Oscar snubs that hurt: The Academy Awards still aren’t designed for anyone who isn’t white, straight, and male

"Creed" star Michael B. Jordan passed over, "Carol" shut out of best picture—these are symptoms of larger issues

Published January 14, 2016 4:32PM (EST)

Michael B. Jordan  (Warner Bros. Entertainment Inc.)
Michael B. Jordan (Warner Bros. Entertainment Inc.)

It’s been a sad, miserable start to 2016. Both David Bowie and Alan Rickman have died. The “Friends” reunion turns out to be a bust. Over the weekend, conservative troll Milo Yiannopoulos was anointed a right-wing hero after being un-verified by Twitter made him a martyr. Ricky Gervais doubled-down on telling transphobic jokes about Caitlyn Jenner by promising to mount a stand-up comedy tour where he does far worse. This is not our best foot forward.

But if there’s one thing that may unite our cold, divided populace on this chilly January morning, it’s hating the Oscars. The Academy Awards yearly nomination pool was announced this morning on ABC, and nearly everyone should be able to find something to dislike. Were you angered by last year’s #OscarsSoWhite controversy and wanted to see a more diverse crop of nominees? Too bad. Just like in 2015, every single acting nominee was white. Idris Elba (“Beasts of No Nation”) was snubbed in favor of Tom Hardy (“The Revenant”), despite the fact that Elba was nominated at the Golden Globes and SAG awards and Hardy was not. Also missing were Will Smith (“Concussion”) and Michael B. Jordan (“Creed”), while movies that at least had people of color in them (“Straight Outta Compton,” “The Force Awakens”) were bumped from Best Picture.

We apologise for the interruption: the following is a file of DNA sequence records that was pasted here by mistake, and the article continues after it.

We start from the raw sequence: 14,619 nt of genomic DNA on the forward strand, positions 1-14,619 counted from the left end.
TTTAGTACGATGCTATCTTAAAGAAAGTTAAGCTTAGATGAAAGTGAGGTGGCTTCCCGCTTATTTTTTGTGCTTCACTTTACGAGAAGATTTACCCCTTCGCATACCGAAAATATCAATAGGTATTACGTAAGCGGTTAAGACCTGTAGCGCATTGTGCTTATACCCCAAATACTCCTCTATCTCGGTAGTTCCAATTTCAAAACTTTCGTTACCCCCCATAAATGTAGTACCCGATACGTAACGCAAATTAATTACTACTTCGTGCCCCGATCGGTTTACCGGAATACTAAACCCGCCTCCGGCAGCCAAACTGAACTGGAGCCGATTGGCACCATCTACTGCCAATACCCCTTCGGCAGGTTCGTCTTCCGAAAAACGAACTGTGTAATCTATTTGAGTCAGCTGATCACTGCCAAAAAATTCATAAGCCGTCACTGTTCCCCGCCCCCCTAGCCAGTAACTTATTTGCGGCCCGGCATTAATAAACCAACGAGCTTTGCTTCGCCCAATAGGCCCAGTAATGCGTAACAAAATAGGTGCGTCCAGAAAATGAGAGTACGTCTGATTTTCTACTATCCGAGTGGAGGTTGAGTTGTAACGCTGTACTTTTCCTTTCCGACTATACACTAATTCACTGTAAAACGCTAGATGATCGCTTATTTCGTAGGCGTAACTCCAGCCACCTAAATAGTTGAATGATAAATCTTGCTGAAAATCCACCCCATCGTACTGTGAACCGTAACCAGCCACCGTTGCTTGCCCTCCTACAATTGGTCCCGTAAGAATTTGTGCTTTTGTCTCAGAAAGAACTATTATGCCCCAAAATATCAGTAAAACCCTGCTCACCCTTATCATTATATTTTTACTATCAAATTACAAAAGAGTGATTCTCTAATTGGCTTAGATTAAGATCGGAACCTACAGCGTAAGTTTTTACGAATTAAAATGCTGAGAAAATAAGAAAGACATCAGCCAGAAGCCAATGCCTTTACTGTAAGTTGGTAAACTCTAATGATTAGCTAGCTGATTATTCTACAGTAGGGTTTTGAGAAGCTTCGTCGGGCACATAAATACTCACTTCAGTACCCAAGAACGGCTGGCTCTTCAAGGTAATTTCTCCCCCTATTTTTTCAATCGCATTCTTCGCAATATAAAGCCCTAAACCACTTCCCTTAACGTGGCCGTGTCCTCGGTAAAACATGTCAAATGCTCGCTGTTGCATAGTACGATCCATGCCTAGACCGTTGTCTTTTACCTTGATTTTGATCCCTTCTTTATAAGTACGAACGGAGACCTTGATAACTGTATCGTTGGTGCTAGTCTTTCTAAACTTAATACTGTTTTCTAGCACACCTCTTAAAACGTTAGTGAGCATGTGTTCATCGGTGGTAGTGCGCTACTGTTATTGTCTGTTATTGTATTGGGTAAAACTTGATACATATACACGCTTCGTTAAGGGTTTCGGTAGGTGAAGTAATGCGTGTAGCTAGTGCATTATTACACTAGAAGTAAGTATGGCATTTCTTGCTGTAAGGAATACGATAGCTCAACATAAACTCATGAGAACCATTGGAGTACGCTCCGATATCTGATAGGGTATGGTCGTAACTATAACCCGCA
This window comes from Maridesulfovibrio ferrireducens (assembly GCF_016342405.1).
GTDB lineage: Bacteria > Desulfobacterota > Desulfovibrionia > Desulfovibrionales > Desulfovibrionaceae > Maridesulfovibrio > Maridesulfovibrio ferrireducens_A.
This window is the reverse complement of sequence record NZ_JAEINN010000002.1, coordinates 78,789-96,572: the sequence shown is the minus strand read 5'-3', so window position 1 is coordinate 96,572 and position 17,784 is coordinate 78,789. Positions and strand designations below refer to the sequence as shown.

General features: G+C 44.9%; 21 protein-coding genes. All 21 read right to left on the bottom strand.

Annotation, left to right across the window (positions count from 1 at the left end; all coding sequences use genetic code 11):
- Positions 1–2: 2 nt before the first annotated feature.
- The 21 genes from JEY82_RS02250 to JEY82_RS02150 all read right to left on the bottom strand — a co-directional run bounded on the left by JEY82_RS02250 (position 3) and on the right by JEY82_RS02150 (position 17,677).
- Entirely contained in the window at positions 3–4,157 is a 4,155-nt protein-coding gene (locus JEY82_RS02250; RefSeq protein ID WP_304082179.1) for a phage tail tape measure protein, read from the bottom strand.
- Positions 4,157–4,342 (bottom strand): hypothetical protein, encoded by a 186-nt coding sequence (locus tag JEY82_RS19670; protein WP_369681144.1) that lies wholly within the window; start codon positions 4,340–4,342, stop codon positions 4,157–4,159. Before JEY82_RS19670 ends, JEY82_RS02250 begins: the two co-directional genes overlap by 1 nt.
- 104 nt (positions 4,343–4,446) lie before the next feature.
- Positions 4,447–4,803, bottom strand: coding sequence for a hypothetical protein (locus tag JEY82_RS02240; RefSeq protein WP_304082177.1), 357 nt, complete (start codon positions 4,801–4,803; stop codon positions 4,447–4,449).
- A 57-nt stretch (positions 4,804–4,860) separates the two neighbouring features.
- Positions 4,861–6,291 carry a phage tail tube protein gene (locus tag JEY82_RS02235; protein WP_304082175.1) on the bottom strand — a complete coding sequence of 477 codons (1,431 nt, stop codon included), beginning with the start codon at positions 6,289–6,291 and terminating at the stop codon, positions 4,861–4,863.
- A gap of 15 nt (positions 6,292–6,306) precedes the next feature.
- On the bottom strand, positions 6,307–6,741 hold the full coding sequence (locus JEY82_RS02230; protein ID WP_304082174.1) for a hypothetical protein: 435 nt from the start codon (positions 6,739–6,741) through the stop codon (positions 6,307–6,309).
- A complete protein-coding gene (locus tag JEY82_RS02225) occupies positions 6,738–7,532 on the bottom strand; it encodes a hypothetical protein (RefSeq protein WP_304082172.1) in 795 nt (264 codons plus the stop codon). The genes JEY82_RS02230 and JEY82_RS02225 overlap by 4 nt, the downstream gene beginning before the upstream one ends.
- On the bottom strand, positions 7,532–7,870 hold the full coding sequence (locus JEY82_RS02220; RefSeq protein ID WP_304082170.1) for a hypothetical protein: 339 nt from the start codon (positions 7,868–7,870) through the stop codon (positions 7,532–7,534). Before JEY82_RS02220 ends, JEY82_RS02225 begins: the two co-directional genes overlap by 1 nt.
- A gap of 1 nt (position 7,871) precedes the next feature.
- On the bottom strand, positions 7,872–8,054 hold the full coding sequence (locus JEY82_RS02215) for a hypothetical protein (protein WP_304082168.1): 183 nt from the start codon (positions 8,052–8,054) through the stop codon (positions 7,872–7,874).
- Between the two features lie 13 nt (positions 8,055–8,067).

Do you want to see more representation for female directors? Sorry, every single movie nominated for Best Picture was directed by a man, and all but two (“Brooklyn” and “Room”) were about men. Were you hoping that the Academy would make up for the “Brokeback Mountain” controversy back in 2006 by giving “Carol” a shot at winning Best Picture a decade later? Nope, and the worst thing is that since Oscar voters only elected eight Best Pictures this year (the group introduced a confusing system of 5-10 nominees a few years ago), two nominations were just left unused. It’s like the Academy Awards just left an open chair for “Carol,” one of the most acclaimed movies of the year, on stage and forgot to fill it.

If not a Best Picture nomination—even though the movie was considered a sure thing—why not an overdue nod for its director? Don’t hold your breath. Todd Haynes was egregiously snubbed back in 2003 for the Douglas Sirk homage “Far From Heaven,” as his film was left out of the Best Picture and Director lineups, with only a screenplay nod for Haynes. This year, he was ousted in favor of Adam McKay for “The Big Short.” That means that Haynes, who has staked his claim as one of the best directors of his generation through accomplished work like “Safe,” “Mildred Pierce,” and “I’m Not There,” still has never been nominated for Best Director. Instead they gave his nomination to the guy who directed “Anchorman.”